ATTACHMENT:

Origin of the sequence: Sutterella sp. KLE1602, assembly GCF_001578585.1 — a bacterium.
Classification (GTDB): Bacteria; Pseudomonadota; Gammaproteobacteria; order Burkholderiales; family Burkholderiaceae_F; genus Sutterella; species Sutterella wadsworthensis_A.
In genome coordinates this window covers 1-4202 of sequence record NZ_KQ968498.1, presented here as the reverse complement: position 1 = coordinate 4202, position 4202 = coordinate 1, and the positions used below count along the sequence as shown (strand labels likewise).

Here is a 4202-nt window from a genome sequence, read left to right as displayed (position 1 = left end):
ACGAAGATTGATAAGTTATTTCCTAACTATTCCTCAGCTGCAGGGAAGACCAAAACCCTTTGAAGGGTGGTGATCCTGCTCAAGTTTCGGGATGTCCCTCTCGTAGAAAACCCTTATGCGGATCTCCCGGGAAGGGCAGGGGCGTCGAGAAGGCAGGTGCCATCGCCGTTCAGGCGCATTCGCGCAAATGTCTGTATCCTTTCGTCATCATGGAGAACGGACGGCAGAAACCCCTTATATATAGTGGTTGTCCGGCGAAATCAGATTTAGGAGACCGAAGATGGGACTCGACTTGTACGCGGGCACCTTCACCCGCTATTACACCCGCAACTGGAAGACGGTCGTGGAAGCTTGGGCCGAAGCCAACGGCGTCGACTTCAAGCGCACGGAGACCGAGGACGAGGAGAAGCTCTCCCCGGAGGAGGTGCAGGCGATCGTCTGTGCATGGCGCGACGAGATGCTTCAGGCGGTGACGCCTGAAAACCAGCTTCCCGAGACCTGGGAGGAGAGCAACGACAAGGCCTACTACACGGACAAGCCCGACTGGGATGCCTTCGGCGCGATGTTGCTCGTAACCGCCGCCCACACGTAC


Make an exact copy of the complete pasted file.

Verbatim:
Origin of the sequence: Sutterella sp. KLE1602, assembly GCF_001578585.1 — a bacterium.
Classification (GTDB): Bacteria; Pseudomonadota; Gammaproteobacteria; order Burkholderiales; family Burkholderiaceae_F; genus Sutterella; species Sutterella wadsworthensis_A.
In genome coordinates this window covers 1-4202 of sequence record NZ_KQ968498.1, presented here as the reverse complement: position 1 = coordinate 4202, position 4202 = coordinate 1, and the positions used below count along the sequence as shown (strand labels likewise).

Here is a 4202-nt window from a genome sequence, read left to right as displayed (position 1 = left end):
ACGAAGATTGATAAGTTATTTCCTAACTATTCCTCAGCTGCAGGGAAGACCAAAACCCTTTGAAGGGTGGTGATCCTGCTCAAGTTTCGGGATGTCCCTCTCGTAGAAAACCCTTATGCGGATCTCCCGGGAAGGGCAGGGGCGTCGAGAAGGCAGGTGCCATCGCCGTTCAGGCGCATTCGCGCAAATGTCTGTATCCTTTCGTCATCATGGAGAACGGACGGCAGAAACCCCTTATATATAGTGGTTGTCCGGCGAAATCAGATTTAGGAGACCGAAGATGGGACTCGACTTGTACGCGGGCACCTTCACCCGCTATTACACCCGCAACTGGAAGACGGTCGTGGAAGCTTGGGCCGAAGCCAACGGCGTCGACTTCAAGCGCACGGAGACCGAGGACGAGGAGAAGCTCTCCCCGGAGGAGGTGCAGGCGATCGTCTGTGCATGGCGCGACGAGATGCTTCAGGCGGTGACGCCTGAAAACCAGCTTCCCGAGACCTGGGAGGAGAGCAACGACAAGGCCTACTACACGGACAAGCCCGACTGGGATGCCTTCGGCGCGATGTTGCTCGTAACCGCCGCCCACACGTAC